Dismissal Sought In School Board Lawsuit

BERLIN — The defendants in a civil suit filed in federal court in 2009 by a former Ocean City Elementary School (OCES) teacher, alleging a pattern of discrimination and retaliation that ultimately led to her termination, hae filed a motion to dismiss the case, alleging the non-renewal of her contract had more to do with classroom performance than her personal life.

In July 2009, former OCES teacher Lindsay Greenan filed suit in U.S. District against the Worcester County Board of Education, Superintendent Dr. Jon Andes, Principal Irene Cordick and Vice Principal Karen Marx alleging racial discrimination, pregnancy discrimination, retaliation and other factors that prevented her contract from being renewed for a third year of teaching at the West Ocean City school. Throughout the 16-page complaint, Greenan outlines an alleged pattern of discrimination and retaliation that began in 2007 after the teacher did not heed an alleged warning by her supervisors not to get pregnant during her first year at the school.

In the complaint, Greenan avers everything was normal and she received “glowing accolades” in her reviews prior to her announcement she was pregnant. The complaint alleges after the announcement, Greenan was subject to greater scrutiny then her colleagues at the school and her reviews were steadily less positive and increasingly hostile. Greenan also alleges she was subject to racial discrimination after she announced her engagement to her African-American boyfriend, with whom she lived in a house rented from her principal.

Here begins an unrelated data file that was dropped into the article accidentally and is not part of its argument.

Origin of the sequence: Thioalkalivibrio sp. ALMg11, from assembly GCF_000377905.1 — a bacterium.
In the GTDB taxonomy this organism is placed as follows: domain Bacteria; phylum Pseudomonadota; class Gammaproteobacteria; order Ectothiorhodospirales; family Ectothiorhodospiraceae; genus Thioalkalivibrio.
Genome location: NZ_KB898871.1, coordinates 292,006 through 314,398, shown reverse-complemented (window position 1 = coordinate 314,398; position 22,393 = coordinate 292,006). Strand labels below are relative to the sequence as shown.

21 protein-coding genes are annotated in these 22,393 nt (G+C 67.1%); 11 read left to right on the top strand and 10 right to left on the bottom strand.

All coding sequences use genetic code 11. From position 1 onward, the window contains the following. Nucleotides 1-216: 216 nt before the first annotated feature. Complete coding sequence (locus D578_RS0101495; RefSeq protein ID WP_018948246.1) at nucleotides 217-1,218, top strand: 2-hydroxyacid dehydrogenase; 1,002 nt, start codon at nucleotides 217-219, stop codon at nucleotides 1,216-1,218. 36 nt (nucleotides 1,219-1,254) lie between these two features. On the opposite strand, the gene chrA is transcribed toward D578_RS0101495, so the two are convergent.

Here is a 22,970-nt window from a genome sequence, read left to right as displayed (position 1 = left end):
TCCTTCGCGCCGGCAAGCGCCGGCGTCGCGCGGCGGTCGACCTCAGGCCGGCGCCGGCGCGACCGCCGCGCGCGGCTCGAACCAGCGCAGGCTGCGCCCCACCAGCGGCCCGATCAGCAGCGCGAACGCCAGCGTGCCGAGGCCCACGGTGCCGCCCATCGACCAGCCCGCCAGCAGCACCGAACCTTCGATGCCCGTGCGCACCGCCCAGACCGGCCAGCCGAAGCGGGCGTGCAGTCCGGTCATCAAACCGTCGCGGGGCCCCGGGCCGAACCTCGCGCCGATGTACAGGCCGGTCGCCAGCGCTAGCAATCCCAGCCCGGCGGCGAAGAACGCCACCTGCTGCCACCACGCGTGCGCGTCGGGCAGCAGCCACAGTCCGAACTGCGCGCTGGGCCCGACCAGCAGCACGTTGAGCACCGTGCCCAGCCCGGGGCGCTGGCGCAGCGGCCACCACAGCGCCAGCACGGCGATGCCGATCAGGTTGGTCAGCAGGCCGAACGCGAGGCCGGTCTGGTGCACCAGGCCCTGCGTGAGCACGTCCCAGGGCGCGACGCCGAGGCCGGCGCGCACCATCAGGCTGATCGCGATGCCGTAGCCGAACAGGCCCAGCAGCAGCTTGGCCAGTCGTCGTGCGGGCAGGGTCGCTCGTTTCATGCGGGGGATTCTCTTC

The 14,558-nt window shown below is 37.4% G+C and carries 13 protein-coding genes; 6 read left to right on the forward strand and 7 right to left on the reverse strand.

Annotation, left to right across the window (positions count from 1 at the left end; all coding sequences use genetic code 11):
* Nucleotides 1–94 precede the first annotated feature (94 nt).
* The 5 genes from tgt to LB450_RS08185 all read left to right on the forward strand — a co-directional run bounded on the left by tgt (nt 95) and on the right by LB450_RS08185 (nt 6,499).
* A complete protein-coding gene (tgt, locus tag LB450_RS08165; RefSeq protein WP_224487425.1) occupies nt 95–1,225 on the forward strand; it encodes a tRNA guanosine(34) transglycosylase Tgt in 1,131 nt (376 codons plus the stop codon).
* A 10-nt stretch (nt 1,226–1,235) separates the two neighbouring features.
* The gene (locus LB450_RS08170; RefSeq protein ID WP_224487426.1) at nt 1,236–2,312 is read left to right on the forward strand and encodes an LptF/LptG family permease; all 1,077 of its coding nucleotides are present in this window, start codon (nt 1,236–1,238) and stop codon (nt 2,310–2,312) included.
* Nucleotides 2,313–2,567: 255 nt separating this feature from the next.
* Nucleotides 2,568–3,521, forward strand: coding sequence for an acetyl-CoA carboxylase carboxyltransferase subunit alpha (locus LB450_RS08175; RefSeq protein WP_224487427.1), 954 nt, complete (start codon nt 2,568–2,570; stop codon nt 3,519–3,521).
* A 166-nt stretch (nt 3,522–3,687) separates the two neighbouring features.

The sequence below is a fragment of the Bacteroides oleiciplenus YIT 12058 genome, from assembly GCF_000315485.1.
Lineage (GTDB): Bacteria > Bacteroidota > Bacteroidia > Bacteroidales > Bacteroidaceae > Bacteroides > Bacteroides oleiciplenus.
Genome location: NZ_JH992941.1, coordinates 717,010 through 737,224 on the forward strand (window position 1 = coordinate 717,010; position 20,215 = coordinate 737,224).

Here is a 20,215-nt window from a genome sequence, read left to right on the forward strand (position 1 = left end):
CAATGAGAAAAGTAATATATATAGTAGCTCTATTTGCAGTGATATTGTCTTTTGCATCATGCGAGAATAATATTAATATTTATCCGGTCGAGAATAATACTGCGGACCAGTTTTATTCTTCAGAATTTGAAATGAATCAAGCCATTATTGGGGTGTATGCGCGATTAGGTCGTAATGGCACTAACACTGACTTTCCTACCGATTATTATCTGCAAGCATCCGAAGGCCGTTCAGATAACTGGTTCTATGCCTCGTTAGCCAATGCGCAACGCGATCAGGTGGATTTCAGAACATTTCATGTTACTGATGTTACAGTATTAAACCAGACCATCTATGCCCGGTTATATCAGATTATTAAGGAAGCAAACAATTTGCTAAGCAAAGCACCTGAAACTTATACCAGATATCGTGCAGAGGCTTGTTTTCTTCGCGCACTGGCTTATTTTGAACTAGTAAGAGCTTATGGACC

Last month, Judge Benson Everett Legg issued an opinion in the case, ruling favorably on some elements and unfavorably on others. In short, the judge’s opinion allowed the case to move forward although some of the claims, including the school administration’s alleged retaliation against Greenan for filing an appeal for her dismissal were denied.

In addition, the judge removed Andes as a defendant in the case after the complaint failed to prove the superintendent was aware of or approved of the alleged pattern of discrimination and harassment.

This week, the remaining defendants, the Board of Education, Kordick and Marx, filed a renewed answer to the complaint seeking a dismissal of the case on several grounds. The motion to dismiss categorically denies any allegations of racial or pregnancy discrimination, harassment or retaliation on the part of school administrators. For example, in the motion to dismiss, the defendants deny the principal’s assistant told Greenan “that Ms. Kordick did not feel it would be a good idea for her to get pregnant during her first year of teaching.”

Instead, the defendants’ motion to dismiss the case filed this week suggests it was Greenan’s classroom performance that led to the decision to not renew her contract.

“The defendants deny that she received consistently positive feedback from Kordick and other school administrators at the outset of her employment at OCES,” the motion to dismiss reads. “While some feedback was positive, on many of her observations, the plaintiff was criticized for poor pedagogical skills, inadequate planning, less than satisfactory instructional delivery and such basic derelictions as failing to post students’ BCR’s and failing to give students sufficient time to complete assigned tasks.”

The defendants also deny more stringent reviews following Greenan’s announcement of her pregnancy and engagement.

“The defendants deny that after learning of the plaintiff’s pregnancy and engagement, defendants Kordick and Marx were ‘hyper-vigilant in scrutinizing her every move and writing her up whenever they perceived an infraction, even if they could not substantiate it,’” the motion reads.

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